(*Since I never knowingly plagiarize, I must give credit where it’s due. That line comes from a fortune cookie.)

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One thought on “SPEECH & EDITOR’S COMMENT: Together we can do the hard work to seek a new dawn…

  1. David Habakkuk

    There is what may be one piece of substance in Obama’s position already — the remarks about working with Russia to take the ballistic missiles on both sides off hair trigger. As Bruce Blair pointed out in his paper ‘Primed and Ready’ in the Bulletin of Atomic Scientists earlier this year, the retention of Cold War high alert policies adds massively to the dangers of terrorists getting hold of nuclear weapons. An inevitable corollary is that nuclear weapons are being ‘constantly shuttled back and forth between their combat field locations and bomb remanufacturing facilities thousands of miles away.’ As he notes, if heavily armed Chechen terrorists can travel to Moscow and seize a theatre, why cannot they also seize some of these highly vulnerable nukes?

    It is a measure of the dreamworld in which so much American and British security policy flounders that it was judged a top priority to prevent Saddam Hussein giving nukes he had not got to jihadists whom he saw as mortal enemies, rather than thinking seriously about the real points of vulnerability — Russia and Pakistan.

    And there are more ironies here. Originally, the Western reliance on strategies of nuclear first-use was justified on the grounds that it was impossible to match the overwhelming superiority of Soviet conventional forces on its own terms. However, by the end of the Cold War, it was clear that transformations in weaponry deriving from information technology were decisively shifting the balance of conventional power towards the United States. We interviewed the leading British military Sovietologist, Chris Donnelly, on this point when I was producing programmes on the Soviet ‘new thinking’ for the BBC back in late 1988. He was anticipating that the Russians might have ‘the biggest collection of military antiques by the turn of the century the world has ever seen.’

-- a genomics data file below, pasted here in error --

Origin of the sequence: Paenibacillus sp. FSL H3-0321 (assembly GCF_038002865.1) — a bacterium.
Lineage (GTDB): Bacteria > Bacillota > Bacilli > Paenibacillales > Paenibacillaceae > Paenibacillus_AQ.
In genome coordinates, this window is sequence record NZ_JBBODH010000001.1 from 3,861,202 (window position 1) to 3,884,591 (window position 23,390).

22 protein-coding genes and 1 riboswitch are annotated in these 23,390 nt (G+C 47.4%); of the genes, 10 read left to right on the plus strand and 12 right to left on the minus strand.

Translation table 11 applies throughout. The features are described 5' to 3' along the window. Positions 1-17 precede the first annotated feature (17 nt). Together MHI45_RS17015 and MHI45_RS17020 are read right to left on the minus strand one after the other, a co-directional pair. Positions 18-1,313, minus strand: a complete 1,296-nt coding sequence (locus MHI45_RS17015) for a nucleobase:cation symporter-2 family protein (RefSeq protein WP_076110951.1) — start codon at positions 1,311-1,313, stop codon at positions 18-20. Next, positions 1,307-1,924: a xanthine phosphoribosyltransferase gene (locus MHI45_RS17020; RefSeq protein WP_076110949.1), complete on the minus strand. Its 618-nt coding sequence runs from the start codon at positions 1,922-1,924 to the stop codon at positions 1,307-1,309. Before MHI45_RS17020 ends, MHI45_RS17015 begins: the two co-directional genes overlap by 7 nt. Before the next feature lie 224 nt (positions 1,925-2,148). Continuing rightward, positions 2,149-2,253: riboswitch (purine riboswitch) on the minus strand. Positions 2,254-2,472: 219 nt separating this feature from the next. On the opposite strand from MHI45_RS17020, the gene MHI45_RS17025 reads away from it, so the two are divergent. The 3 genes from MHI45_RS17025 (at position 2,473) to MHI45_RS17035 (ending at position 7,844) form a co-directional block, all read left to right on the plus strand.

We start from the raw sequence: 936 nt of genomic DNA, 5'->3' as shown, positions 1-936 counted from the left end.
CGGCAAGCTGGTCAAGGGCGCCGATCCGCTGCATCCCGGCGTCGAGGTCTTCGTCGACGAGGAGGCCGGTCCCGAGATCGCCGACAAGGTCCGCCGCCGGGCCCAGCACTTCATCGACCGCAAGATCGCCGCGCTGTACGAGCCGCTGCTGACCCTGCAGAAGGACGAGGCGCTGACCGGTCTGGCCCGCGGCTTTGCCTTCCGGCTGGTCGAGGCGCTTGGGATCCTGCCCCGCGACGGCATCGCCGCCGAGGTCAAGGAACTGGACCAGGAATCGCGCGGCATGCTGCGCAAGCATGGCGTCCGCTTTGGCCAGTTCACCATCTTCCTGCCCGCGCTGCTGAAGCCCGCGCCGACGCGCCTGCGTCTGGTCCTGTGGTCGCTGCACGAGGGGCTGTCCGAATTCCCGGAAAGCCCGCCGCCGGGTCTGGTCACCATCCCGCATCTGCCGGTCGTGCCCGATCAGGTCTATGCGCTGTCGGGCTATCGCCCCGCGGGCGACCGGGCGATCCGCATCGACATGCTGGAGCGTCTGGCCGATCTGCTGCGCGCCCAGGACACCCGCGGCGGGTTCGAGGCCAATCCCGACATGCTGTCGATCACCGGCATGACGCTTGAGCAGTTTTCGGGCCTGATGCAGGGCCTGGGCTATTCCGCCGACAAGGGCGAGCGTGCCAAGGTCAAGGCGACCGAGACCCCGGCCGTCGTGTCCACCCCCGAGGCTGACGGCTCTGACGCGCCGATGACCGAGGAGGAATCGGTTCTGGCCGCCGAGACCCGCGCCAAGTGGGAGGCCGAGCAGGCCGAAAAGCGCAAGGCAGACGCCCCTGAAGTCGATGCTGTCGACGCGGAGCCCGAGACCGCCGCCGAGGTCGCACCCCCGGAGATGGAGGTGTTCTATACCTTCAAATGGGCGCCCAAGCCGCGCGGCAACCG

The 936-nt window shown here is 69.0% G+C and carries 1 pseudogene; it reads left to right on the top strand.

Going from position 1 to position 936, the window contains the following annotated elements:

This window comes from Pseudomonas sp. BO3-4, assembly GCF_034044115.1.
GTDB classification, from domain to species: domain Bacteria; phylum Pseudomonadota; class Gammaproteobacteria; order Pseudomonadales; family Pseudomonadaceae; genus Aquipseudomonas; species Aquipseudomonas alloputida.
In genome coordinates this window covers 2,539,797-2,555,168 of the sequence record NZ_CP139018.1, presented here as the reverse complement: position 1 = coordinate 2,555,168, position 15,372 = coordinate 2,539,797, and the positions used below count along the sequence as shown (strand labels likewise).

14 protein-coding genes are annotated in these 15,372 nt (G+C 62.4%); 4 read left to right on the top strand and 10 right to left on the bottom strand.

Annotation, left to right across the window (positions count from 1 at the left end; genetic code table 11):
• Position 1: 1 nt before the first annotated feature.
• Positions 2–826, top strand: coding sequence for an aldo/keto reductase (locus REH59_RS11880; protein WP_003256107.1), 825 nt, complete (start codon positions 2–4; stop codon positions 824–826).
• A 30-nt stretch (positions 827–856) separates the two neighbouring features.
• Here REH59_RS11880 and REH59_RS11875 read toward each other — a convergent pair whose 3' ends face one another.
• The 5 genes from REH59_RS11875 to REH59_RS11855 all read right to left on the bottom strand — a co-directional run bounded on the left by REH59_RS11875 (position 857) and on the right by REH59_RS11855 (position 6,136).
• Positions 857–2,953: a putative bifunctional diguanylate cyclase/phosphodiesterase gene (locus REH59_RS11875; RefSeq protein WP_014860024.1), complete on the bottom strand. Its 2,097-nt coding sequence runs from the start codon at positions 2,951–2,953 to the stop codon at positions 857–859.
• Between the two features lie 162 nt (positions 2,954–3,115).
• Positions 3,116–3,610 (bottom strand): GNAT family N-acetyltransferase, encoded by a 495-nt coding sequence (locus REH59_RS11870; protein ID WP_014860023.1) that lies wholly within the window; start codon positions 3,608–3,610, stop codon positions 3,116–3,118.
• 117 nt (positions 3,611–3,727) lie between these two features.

To my doubtless naïve self, it seemed to make little sense — even from the most narrow realpolitik perspective — for the Western powers to go on insisting on the indispensability of nuclear first-use, when the changing balance of conventional power meant that the natural target of such strategies was the United States. But not only governments, but intellectuals of a wide range of persuasions, continue to do this: in an earlier post, I mentioned in addition to Martin van Creveld, John Lewis Gaddis, Sir Lawrence Freedman, and even the in many ways very admirable figure of Tony Judt.

    At the risk of returning like the proverbial dog to his vomit, I would like a further point about van Creveld’s argument. For rather different reasons, people of very different views tend to focus excessively on the issue of the deliberate decision to release nuclear weapons. There is a long history here, going back to the nightmare visions of the Soviet leaders deliberately launching an all out thermonuclear attack as a result of their determination to destroy the subversive challenge posed by the idea of freedom in the key NSC 68 paper of April 1950. Of course this argument is easily countered, in the same way as both van Creveld and Bob Gates counter similar arguments about Iran: Stalin was not suicidal, and neither are the Iranian clerics.